Learn to interview like Malcolm Gladwell

Presented by RBC
Whether you are vetting someone for a job or writing a book on pop psychology, best-selling author Malcolm Gladwell says there’s an ethic to interviewing: “Your responsibility is to get a glimpse of the real person.” 

“I’ve been thinking about it more as I get older [and] realized a lot of my work as a journalist was impared by the fact that I wasn’t thinking about identity,” he said in his C2 Online — Montréal 2020 masterclass.

Unconscious bias, poor judgment when Talking to Strangers or ignorance make it “very easy to project our own understanding or desires onto someone.”

But your job is to situate the person, he said. Who are they? What do they care about? And how do they make sense of themselves in the world? Once you understand that, you can explore other facts or dig deeper.

“Feelings towards others are empty unless they come with some kind of structure that directs where our empathy lies.”




Use an identity stack

During his masterclass, “A Crash Course in Curiosity,” the rockstar storyteller explained the concept he uses to glean more info about a subject and “understand how someone orders their identity.”

“What are the identities that matter to you right now? Put them in order from most important to least important. They can be anything you want,” Malcolm instructed. “How do you want to be understood by others?”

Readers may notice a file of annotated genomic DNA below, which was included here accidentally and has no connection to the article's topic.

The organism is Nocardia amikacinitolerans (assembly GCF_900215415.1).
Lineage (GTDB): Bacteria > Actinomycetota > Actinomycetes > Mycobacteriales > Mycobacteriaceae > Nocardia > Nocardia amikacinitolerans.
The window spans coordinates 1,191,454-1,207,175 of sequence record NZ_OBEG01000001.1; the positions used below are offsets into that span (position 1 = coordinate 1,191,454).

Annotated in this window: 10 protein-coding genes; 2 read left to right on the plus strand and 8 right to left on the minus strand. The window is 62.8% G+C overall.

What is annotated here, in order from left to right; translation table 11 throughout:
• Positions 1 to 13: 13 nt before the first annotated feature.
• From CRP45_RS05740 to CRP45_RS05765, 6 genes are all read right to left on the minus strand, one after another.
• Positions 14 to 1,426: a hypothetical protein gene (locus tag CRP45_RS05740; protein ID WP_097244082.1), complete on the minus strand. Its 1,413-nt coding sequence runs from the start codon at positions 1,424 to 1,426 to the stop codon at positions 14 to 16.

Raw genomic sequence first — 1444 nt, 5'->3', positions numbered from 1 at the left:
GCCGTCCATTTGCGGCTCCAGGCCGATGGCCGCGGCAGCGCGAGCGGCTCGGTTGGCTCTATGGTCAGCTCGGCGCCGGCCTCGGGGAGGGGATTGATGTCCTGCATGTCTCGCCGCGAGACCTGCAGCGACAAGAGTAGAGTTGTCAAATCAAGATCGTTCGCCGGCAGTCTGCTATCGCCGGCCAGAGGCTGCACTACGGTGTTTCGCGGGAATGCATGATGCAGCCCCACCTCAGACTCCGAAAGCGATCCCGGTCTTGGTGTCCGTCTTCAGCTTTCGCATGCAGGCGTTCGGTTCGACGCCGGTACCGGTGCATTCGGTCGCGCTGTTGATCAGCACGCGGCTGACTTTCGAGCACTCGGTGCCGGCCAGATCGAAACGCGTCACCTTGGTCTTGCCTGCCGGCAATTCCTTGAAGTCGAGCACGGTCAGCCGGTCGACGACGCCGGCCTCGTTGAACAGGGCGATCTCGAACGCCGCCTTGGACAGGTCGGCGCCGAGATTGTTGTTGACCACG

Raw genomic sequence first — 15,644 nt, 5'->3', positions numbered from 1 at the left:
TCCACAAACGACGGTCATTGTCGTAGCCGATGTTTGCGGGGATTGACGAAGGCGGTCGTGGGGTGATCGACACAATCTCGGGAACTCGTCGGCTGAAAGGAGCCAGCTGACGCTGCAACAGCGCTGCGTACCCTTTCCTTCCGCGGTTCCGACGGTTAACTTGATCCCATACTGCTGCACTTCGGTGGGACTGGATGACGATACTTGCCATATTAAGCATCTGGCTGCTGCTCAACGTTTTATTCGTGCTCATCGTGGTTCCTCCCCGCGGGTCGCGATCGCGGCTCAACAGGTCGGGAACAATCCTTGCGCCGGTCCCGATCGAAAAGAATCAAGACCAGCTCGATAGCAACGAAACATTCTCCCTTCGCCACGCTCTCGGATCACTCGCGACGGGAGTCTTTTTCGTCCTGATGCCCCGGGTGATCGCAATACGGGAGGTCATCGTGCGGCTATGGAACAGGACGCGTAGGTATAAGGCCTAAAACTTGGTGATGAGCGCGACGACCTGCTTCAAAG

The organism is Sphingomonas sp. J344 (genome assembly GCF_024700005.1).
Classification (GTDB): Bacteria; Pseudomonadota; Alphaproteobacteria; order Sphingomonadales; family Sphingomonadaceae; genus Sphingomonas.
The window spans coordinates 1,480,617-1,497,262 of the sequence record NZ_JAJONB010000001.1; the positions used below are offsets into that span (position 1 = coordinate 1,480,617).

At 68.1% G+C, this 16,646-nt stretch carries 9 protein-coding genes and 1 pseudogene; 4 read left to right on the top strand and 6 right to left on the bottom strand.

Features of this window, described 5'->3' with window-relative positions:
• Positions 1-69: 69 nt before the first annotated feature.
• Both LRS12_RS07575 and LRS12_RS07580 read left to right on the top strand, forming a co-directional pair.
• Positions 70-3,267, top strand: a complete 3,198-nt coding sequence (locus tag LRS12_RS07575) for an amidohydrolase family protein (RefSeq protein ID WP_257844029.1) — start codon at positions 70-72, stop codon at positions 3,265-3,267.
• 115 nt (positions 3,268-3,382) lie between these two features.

Do you notice that the most obvious things about your identity stack aren’t necessarily the most important? Or that those things have changed over the course of your life or career?

This tool can help you reflect on yourself or find questions to ask the person in front of you, since, “you have an obligation to understand the person the way they ought to be understood.”


And one last (writing) tip

“Some writers early on in the project are very jealous of their ideas and want to keep them as close to the vest as possible. I feel that is absolutely wrong,” said Malcolm. “In the early stages of the idea, I do the opposite… I just systematically, almost to the point of being obnoxious, tell people what I am doing.”

The more you do, the more likely it is good things will come back your way, he added. “People like to help out and give you things from their own experience.” And besides, “as you get older the world gets smaller… you have to proactively try to widen your world.”


Learn more about Malcolm Gladwell and the art of asking the right questions


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